Wednesday, 16 August 2017

Loss of Painted Glass


I was called out to look at a broken door panel by a landlord.  The flat is in one of the currently less wealthy parts of Glasgow. The request was for a repair or replacement.


The painted glass was broken from the lock across the whole glass in several places.  The options were to make a copy or replace with plain glass.  The landlord decided that it was too expensive for a replacement copy and replaced the window with plain laminated glass.

This door shows that the area was once a prosperous area of the city during its industrial flourishing.  It is not a large flat, probably built in the period 1900-1915. The status of the area at the time it was built is also shown by the stair window that remains.



Although some parts of the window show the deterioration of the paint work, it is still in reasonable condition.  These windows are of a quality that deserves to be preserved, but because they are not in the grander parts of the city, they do not receive the grants to assist in their preservation that are available in those other areas.


This failure to recognise the glass heritage that remains in the poorer areas of the city will lead to the decrease in the variety of glass preserved from the great industrial period of Glasgow.

Sunday, 13 August 2017

Workmanship

In trying to understand craft better, I have been reading a range of books and articles.  In one of these, David Pye* talks about workmanship instead of craft or craftmanship.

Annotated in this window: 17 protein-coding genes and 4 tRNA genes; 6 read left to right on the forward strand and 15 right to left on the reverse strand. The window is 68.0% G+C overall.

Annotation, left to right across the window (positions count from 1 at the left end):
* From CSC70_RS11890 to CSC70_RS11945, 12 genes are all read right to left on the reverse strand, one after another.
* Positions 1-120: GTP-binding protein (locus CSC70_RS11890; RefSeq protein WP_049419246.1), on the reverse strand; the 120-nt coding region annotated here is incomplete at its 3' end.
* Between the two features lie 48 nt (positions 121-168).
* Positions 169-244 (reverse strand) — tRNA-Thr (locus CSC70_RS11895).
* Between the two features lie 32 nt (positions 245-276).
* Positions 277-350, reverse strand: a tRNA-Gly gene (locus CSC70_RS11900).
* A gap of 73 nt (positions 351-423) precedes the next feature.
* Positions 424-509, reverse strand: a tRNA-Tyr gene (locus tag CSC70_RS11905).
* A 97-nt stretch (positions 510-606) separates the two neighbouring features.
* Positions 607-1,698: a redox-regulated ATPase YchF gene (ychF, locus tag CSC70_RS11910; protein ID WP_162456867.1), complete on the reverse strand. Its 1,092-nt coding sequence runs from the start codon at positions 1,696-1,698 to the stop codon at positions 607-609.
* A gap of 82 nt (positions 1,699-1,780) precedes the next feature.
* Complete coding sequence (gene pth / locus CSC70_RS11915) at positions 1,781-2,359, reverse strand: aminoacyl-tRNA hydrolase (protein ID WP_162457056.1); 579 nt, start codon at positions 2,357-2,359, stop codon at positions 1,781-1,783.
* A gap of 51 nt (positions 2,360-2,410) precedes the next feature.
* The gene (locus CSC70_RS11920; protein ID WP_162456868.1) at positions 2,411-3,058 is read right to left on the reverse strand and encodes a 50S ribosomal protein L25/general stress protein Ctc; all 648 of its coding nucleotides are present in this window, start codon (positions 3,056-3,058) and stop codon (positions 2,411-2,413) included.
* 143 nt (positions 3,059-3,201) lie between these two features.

Some elements from this book have a resonance for me, and I trust others: 

"Designers have only been able to exist by exploiting what workmen have evolved or invented." p.17

"Material in the raw is nothing much.  Only worked material has quality and pieces of worked material are made to show their quality by men [and women], or put together so that together they show a quality which singly they had not"  p.18

He talks about the quality of workmanship being judged by the soundeness and aesthetics ("comeliness") of the result. p30

"workmanship is the application of technique to making, by the exercise of care, judgement and dexterity."  p.51




*The Nature and Art of Workmanship, by David Pye, 1968, rev. ed. 1995

Wednesday, 2 August 2017

Airdrie Mosque


I’ve been asked to assess a small chapel that has been converted to a place of worship for the local Muslim community.  It is based in a disused chapel that has been partially converted for immediate use. 




Money is now being collected to do a complete renovation of the building and it access to make it more suitable for the current purposes.  The building is listed by Historic Scotland, so an assessment of the work required was needed.  I was asked to provide information on the work required for the windows and some indicative costs for the application to Historic Scotland for grant money.